Happy 50th, Barlow!
The Beatles' "Hey Jude" topped the charts. McDonald's introduced the Big Mac. And "In the Heat of the Night" beat out "The Graduate" and "Guess who's Coming to Dinner" for the best picture Academy Award.
All of this was happening as a new high school was opening with 550 students in rural Gresham.
Sam Barlow High School welcomed its first students in September 1968 at 302nd Avenue and Lusted Road, sprouting out of a former cabbage field.
"We were all having so much fun," said Carol Hardin, a member of the first freshman class. "We were all new and we were experiencing it together."
That feeling was echoed by other students who formed the earliest classes at Barlow. Nikki Hudson, class of 1972, came to Barlow as a sophomore from a Portland high school where she always felt like an outsider.
"Here, I felt an energizing feel," she said. "There was an inclusiveness about the school."
Linda Meade, also from the class of 1972, has worked on several Barlow reunions and is still in contact with many of the those in the first Barlow classes.
"I am still in touch with some. I made lasting friends here," she said, adding she fondly recalls appearing in Barlow's first play, "Everyman."
The students from the communities of Hillsview, Pleasant Home, Powell Valley, Orient, Boring, Damascus and Gresham formed the student body of the newest high school in the Gresham Union High School District. Barlow opened sans a senior class, because school authorities thought it would be unfair to drag students out of other high schools they had settled into.
Barlow was dedicated on Nov. 6, 1968.
Rep. Edith Green was a guest speaker. James Carson, chairman of the Gresham Union District school board, welcomed Principal Alan Thede and Student Body President Bob Deatherage to their new school. Deatherage went on to marry his high school sweetheart, cheerleader Diane Hornback.
It was definitely a different time. The school's first yearbook extolled the virtues of the home economics department, which "trained about 175 girls in all phases of cooking and sewing."
The business department had about 120 students.
"They are seen eagerly typing, wildly dictating shorthand, enthusiastically keeping the books and learning about general business," the yearbook said.
Extracurricular activities included an audio-visual club, a coin club and the Future Homemakers of America. Future Homemakers had 26 members who held a flower-arranging contest, a faculty tea and an ice skating party, among other activities.
These first Barlow students got to decide the school colors (blue and gold) and the mascot, The Bruins. An alternate choice, The Berry Pickers, didn't get much traction.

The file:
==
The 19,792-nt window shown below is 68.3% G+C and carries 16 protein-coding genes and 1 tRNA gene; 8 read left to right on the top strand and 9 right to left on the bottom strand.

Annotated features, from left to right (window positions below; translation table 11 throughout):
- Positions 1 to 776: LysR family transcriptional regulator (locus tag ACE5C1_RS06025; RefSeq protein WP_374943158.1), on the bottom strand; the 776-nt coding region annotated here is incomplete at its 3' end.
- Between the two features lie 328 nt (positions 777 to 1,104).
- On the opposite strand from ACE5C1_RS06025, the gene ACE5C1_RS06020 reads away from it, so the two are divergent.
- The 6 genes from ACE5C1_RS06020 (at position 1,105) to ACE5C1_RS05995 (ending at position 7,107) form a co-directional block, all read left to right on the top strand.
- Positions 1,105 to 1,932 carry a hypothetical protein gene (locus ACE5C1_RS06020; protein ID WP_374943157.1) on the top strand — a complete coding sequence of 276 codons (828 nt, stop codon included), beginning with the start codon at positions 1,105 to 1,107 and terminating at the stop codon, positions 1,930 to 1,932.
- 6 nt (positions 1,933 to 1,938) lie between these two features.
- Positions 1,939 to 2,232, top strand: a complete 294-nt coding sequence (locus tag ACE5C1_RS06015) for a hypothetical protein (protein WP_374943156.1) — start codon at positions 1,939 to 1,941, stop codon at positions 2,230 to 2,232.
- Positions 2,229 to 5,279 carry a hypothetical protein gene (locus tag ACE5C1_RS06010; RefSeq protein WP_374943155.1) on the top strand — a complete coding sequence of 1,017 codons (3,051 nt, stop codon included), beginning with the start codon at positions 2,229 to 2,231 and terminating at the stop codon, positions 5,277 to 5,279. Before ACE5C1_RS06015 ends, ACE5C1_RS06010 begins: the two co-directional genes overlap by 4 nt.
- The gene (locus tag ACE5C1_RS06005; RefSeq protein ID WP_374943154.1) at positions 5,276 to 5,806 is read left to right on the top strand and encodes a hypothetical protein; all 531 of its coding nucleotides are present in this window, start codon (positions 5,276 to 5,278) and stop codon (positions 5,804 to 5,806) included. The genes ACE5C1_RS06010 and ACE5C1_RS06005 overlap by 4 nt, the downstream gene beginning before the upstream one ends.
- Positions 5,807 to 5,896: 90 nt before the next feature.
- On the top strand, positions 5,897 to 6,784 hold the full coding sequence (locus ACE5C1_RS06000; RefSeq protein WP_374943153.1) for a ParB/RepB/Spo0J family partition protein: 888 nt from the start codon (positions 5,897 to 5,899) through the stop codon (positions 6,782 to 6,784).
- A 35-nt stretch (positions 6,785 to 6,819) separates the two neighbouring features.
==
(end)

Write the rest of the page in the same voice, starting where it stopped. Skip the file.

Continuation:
Hardin said as a new school starting with no seniors, The Bruins were not exactly a sports powerhouse.
"We lost almost all of our games," she said. "But we stood through those entire games, we had so much school spirit."
Nicki Hudson, class of 1976, was among the school's first competitive female athletes, earning a letter in tennis, after the federal Title IX passed in 1972, designed to guarantee equality among the sexes in athletics.
Some of Barlow's first Bruins talked with The Outlook about school traditions and even a bit of the hijinks the students got into.
One tradition was painting their graduation year on a water tower that has since been torn down.
"That was a big deal," Diane (Hornback) Deatherage said.
It was especially memorable for Diane, because her future-husband Bob "borrowed the spray paint from me, and when my parents found out I got in trouble and I got grounded," she recalled.
Hudson recalled an incident when "someone blew up the boys bathroom." Apparently the culprit was not identified at the time, but years later a man came by the school, admitted his part in the incident and gave the school a check to cover the damages.
Diane Deatherage also remembers an English teacher who would stomp her foot in the wastebasket when she was frustrated with the class. One day, some of the students filled the can with water and floated crumpled paper on top. The teacher stomped.
"We thought it was hilarious back then," she said, shaking her head. "But now, I'm absolutely appalled that we did that."
As Barlow turns 50 years old, big changes are coming to the school. In June, a major renovation will start to transform and modernize the old building and add that long-desired sports stadium.
And while the remodeling and stadium are heartily welcomed by students past and present, 1976 graduate Nikki Hudson emphasized that what makes a school is "not the building, it's the people."